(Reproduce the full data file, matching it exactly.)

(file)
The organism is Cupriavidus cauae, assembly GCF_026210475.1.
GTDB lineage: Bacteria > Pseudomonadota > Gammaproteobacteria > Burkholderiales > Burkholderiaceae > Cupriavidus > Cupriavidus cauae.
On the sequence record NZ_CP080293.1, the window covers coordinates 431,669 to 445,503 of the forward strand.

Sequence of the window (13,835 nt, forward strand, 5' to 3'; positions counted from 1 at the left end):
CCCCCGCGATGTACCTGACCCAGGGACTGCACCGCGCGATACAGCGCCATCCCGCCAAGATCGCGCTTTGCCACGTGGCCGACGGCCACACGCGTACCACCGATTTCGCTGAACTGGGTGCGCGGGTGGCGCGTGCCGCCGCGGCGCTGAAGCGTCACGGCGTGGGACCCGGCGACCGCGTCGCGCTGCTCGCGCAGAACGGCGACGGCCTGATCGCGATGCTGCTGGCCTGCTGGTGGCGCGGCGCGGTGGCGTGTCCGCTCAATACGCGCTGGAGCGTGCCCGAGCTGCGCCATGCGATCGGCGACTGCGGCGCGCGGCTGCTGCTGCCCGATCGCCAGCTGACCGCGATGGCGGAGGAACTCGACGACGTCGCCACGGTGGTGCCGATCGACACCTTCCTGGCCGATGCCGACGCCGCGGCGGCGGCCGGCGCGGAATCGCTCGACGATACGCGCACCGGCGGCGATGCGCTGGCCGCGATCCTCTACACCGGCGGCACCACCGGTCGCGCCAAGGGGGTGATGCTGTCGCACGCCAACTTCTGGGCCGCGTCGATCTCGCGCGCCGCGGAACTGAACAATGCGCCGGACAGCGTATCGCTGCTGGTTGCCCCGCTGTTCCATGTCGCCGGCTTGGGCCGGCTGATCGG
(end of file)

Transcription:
The organism is Cupriavidus cauae, assembly GCF_026210475.1.
GTDB lineage: Bacteria > Pseudomonadota > Gammaproteobacteria > Burkholderiales > Burkholderiaceae > Cupriavidus > Cupriavidus cauae.
On the sequence record NZ_CP080293.1, the window covers coordinates 431,669 to 445,503 of the forward strand.

Sequence of the window (13,835 nt, forward strand, 5' to 3'; positions counted from 1 at the left end):
CCCCCGCGATGTACCTGACCCAGGGACTGCACCGCGCGATACAGCGCCATCCCGCCAAGATCGCGCTTTGCCACGTGGCCGACGGCCACACGCGTACCACCGATTTCGCTGAACTGGGTGCGCGGGTGGCGCGTGCCGCCGCGGCGCTGAAGCGTCACGGCGTGGGACCCGGCGACCGCGTCGCGCTGCTCGCGCAGAACGGCGACGGCCTGATCGCGATGCTGCTGGCCTGCTGGTGGCGCGGCGCGGTGGCGTGTCCGCTCAATACGCGCTGGAGCGTGCCCGAGCTGCGCCATGCGATCGGCGACTGCGGCGCGCGGCTGCTGCTGCCCGATCGCCAGCTGACCGCGATGGCGGAGGAACTCGACGACGTCGCCACGGTGGTGCCGATCGACACCTTCCTGGCCGATGCCGACGCCGCGGCGGCGGCCGGCGCGGAATCGCTCGACGATACGCGCACCGGCGGCGATGCGCTGGCCGCGATCCTCTACACCGGCGGCACCACCGGTCGCGCCAAGGGGGTGATGCTGTCGCACGCCAACTTCTGGGCCGCGTCGATCTCGCGCGCCGCGGAACTGAACAATGCGCCGGACAGCGTATCGCTGCTGGTTGCCCCGCTGTTCCATGTCGCCGGCTTGGGCCGGCTGATCGG